Among the gentry of Adderbury may be mentioned the Danverses, Doyleys, Penistones and Bustards. (fn. 152) The Barbers of Adderbury West were prominent from at least 1634, when Robert Barber made proof of his coat, (fn. 153) until the mid-19th century. The Dalby family of Milton and Goodwin family of Bodicote, although neither was armigerous, (fn. 154) were well-established and affluent. The aristocratic element at Adderbury East brought the parish into contact with a wider world. One notable visitor in 1739 was Alexander Pope, who stayed with John, Earl of Rochester, at Adderbury House and commemorated the visit in a poem; (fn. 155) another was Horace Walpole, who visited his friend Montagu in 1770. (fn. 156) In the 19th century the villages continued to attract a large number of resident gentry: in 1854 there were 18 in Adderbury East, 5 in Adderbury West, and 12 in Bodicote. (fn. 157)
The parish had a number of distinguished vicars (fn. 158) and other individuals of note: William (d. 1349) of Adderbury and John (fl. 1445) of Adderbury became Priors of Wroxton; (fn. 159) Richard Andrew, born in Adderbury c. 1400, was a distinguished royal clerk and Dean of York (1452–77); (fn. 160) John Cole (b. c. 1624) made a reputation as a translator from French, (fn. 161) and his brother William (d. 1662), educated at the grammar school at Adderbury and later at New College, was considered the most famous herbalist of his time; (fn. 162) William Oldys, the son of Adderbury's ill-fated royalist vicar, (fn. 163) and a distinguished lawyer and Chancellor of Lincoln, was born and educated at Adderbury; (fn. 164) Robert Parsons (1647–1714), chaplain to several members of the Rochester family and at one time the vicar's curate, became Archdeacon of Gloucester and was said to be responsible in 1680 for the profligate Earl of Rochester's death-bed repentance. (fn. 165) From Bodicote came Regenbald (fl. 1065), Chancellor to Edward the Confessor; (fn. 166) the mathematician and author, John Kersey the elder (1616–c. 1677); (fn. 167) and Hubert Stogdon (1692–1728), a nonconformist divine. (fn. 168)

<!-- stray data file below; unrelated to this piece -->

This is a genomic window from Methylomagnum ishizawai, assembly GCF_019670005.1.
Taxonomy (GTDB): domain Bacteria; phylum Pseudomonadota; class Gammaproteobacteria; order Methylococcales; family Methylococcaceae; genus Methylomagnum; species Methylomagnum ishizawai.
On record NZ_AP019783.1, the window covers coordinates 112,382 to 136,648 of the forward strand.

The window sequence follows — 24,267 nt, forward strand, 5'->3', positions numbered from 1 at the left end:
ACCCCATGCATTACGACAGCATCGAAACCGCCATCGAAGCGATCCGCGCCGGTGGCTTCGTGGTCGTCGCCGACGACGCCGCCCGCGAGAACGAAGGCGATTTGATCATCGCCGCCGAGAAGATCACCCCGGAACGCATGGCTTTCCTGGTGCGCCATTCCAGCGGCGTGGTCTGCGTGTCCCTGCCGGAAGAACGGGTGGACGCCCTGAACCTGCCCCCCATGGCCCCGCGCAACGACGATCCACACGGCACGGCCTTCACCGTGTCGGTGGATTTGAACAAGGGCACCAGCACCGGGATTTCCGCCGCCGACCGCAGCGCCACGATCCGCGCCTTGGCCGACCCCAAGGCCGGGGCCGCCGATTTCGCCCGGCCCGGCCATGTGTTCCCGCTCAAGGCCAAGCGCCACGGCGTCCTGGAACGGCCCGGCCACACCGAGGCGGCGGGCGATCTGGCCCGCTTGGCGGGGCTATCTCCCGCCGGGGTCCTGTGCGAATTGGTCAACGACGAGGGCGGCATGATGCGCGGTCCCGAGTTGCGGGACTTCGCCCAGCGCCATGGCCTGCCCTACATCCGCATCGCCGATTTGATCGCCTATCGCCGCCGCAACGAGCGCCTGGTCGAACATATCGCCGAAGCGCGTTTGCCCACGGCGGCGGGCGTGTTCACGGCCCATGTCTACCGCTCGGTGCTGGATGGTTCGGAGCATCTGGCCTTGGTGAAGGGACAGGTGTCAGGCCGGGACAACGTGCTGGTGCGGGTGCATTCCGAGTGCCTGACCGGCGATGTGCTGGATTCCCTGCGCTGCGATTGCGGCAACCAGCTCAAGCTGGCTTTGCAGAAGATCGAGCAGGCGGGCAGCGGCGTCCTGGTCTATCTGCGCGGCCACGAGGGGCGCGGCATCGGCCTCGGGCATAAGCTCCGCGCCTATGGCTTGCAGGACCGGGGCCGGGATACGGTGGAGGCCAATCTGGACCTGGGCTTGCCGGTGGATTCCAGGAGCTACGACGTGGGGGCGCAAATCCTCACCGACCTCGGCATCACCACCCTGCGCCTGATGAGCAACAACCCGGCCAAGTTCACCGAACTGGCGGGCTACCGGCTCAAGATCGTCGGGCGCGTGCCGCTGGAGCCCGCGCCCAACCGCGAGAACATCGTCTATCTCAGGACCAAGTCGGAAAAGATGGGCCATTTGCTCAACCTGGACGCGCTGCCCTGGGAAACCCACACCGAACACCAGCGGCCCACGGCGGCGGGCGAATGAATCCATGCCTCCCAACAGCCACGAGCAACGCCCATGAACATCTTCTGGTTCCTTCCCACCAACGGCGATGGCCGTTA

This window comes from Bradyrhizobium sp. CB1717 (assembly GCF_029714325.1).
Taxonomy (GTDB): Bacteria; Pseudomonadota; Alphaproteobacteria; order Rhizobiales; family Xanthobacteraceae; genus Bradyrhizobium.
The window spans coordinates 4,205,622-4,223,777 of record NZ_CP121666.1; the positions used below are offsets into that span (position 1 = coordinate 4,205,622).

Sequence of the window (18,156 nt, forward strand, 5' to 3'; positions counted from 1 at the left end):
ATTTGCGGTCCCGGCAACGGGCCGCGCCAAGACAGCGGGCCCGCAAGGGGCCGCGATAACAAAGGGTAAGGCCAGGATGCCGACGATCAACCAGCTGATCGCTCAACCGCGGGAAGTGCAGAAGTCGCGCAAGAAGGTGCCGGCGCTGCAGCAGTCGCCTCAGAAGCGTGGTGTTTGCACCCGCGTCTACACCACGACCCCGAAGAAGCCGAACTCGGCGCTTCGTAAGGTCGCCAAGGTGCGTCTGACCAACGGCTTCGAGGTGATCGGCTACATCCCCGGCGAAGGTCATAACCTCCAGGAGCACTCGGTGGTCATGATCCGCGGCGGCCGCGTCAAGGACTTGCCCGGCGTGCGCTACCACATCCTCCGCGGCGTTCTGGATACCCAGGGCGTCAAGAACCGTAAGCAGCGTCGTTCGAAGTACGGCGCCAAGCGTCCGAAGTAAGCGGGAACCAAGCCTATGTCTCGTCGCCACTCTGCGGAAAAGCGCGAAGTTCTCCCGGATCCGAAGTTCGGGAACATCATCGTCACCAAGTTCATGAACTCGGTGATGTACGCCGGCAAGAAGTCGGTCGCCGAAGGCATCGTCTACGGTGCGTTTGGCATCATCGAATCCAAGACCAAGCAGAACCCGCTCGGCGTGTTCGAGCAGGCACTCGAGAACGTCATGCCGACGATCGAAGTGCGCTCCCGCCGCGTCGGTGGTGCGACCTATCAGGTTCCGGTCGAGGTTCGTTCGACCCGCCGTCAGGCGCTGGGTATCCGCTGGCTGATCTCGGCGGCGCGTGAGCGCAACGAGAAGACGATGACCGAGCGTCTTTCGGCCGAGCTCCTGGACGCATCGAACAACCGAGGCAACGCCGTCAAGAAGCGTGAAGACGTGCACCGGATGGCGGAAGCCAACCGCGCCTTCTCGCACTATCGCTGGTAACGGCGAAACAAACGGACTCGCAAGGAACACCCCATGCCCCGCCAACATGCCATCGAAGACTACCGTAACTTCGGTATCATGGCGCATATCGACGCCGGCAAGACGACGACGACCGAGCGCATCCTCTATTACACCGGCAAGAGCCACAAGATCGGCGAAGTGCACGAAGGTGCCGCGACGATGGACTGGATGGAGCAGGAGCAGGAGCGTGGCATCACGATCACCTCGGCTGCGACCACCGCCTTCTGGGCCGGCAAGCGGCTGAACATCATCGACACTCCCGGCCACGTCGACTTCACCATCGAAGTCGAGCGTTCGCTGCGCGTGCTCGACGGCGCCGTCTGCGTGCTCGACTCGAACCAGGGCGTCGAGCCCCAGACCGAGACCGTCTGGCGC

Joseph Tyrell (d. 1878), the 'Bodicote bodysnatcher', brought notoriety to the village. In January 1832 he was imprisoned for stealing a corpse from Broughton churchyard in October of the previous year. Local tradition maintains that Tyrell had been helped by other Bodicote men. (fn. 169)
In the 17th century the parish was deeply involved in political strife. As early as 1638 Thomas Bodicote made 'undutiful speeches' and refused to pay ship money. (fn. 170) Both political parties were represented in the parish. Of the gentry Wilmot was for the king and it was alleged that it was his influence and threats that prevented Adderbury men from going to the aid of Banbury in July 1642. (fn. 171) Cobb and Doyley were for Parliament, and along with Lord Saye and Sele and his son were the only men to be excepted from the general pardon offered by Charles I in 1642 to all in the county who had taken arms against him. (fn. 172)
Throughout the summer and winter of 1643 and 1644 Royalist or Parliamentary troops were in and about the villages. In May 1643 the Earl of Northampton's troops were at Bodicote; in June and July 2 troops of the King's horse were reported to be at Adderbury; and in August 3 troops of Prince Charles's regiment were there; (fn. 173) at the same time Lord Wilmot also had a strong force in this area to prevent the advance of the Earl of Essex to the relief of Gloucester, but the latter's forces later passed through Adderbury without much opposition. (fn. 174) In January 1644 Prince Charles's regiment was again at Adderbury; (fn. 175) in March Prince Rupert's regiment, quartered at Adderbury, was said to have been 'ruined' by a Parliamentary assault; (fn. 176) in the autumn Adderbury was probably permanently occupied either by Parliamentary troops besieging Banbury, or by royal relief forces. The Earl of Northampton with 800 horse and 500 foot was certainly quartered there in October. (fn. 177) It may have been at about this time when the Parliamentary troops were in occupation that the vicar, Oldys, was killed by them. In February 1645 Nell Bridge was being guarded by Dutch troops and c. 40 men were at Sir William Cobb's houses where they had made some fortifications. (fn. 178) The 'bridge between Aynho and Adderbury', i.e. Nell Bridge, was pulled up later by 50 musketeers lodged at Lord Wilmot's house. (fn. 179) In March it was reported that all the Earl of Northampton's regiment was quartered at Bodicote and Adderbury preparatory to marching westwards. (fn. 180)